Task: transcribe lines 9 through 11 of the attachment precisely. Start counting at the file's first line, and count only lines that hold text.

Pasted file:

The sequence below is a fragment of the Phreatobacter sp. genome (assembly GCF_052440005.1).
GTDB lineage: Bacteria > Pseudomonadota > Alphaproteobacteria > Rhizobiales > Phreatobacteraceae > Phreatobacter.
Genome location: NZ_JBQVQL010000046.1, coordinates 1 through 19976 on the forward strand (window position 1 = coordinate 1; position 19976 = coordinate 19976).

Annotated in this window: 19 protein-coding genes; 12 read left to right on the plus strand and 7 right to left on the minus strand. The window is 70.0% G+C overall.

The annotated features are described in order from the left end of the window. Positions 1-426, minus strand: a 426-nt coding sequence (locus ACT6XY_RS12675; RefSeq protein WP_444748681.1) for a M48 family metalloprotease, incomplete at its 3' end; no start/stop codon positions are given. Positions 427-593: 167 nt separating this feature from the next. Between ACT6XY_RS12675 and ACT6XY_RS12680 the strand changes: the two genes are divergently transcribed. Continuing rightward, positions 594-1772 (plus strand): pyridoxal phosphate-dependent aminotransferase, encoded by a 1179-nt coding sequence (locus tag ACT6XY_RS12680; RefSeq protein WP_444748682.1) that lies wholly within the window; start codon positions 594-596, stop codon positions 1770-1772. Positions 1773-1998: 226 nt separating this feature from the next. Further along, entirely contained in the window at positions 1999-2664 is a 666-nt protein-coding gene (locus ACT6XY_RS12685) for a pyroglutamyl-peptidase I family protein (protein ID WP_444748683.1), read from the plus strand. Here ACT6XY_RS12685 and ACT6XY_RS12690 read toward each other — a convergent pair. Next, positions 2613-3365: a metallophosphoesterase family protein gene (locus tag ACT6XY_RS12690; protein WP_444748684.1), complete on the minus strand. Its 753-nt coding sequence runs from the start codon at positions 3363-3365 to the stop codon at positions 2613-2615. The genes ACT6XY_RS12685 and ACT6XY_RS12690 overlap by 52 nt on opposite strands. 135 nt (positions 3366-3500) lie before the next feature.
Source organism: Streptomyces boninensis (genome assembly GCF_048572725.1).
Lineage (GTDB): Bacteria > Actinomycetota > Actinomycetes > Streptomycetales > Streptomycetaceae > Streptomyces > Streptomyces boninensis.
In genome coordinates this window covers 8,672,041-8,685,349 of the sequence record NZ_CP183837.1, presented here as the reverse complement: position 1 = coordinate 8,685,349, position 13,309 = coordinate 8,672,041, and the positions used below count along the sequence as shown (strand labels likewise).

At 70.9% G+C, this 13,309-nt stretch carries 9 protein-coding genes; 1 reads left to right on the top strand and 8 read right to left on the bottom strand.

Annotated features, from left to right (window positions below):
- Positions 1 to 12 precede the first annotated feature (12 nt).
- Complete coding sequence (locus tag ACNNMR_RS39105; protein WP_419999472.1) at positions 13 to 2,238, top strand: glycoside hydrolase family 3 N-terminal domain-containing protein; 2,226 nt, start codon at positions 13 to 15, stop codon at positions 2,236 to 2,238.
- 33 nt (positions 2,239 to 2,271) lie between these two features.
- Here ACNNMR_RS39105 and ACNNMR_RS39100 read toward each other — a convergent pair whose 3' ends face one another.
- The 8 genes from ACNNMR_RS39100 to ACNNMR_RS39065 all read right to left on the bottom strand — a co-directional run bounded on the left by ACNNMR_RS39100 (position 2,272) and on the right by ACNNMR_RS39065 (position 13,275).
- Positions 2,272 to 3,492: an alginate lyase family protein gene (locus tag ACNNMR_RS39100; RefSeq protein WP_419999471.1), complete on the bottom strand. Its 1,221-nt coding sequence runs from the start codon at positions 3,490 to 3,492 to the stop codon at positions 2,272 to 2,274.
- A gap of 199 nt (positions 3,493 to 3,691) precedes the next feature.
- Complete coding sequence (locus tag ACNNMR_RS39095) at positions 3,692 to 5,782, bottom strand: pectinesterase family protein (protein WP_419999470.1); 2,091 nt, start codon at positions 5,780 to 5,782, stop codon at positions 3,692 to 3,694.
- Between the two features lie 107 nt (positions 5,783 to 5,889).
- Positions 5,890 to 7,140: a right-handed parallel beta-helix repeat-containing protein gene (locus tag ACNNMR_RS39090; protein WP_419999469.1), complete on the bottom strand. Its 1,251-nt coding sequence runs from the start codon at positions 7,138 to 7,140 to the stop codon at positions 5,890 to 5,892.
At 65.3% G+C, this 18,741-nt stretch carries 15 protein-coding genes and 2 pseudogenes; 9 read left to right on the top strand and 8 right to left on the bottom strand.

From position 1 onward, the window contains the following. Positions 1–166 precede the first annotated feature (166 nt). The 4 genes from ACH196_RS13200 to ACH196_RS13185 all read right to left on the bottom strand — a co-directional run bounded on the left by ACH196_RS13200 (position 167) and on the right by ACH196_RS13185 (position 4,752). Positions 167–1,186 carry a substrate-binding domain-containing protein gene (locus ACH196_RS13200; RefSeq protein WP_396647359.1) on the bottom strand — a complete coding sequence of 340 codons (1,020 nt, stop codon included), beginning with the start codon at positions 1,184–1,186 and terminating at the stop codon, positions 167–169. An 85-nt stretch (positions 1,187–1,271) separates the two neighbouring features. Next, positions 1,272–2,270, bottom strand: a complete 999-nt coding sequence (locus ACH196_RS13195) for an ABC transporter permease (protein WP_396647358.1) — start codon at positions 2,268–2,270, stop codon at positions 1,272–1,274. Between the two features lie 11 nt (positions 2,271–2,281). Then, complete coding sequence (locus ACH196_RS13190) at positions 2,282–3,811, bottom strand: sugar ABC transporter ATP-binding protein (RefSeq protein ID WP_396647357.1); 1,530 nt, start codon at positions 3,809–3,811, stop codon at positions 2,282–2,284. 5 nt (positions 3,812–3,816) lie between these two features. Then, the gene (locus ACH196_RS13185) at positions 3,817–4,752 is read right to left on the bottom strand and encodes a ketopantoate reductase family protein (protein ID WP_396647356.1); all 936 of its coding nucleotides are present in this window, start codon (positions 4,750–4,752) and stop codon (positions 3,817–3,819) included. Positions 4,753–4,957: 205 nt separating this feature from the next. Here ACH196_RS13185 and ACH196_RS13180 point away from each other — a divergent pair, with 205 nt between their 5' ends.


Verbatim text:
At 70.9% G+C, this 13,309-nt stretch carries 9 protein-coding genes; 1 reads left to right on the top strand and 8 read right to left on the bottom strand.

Annotated features, from left to right (window positions below):
- Positions 1 to 12 precede the first annotated feature (12 nt).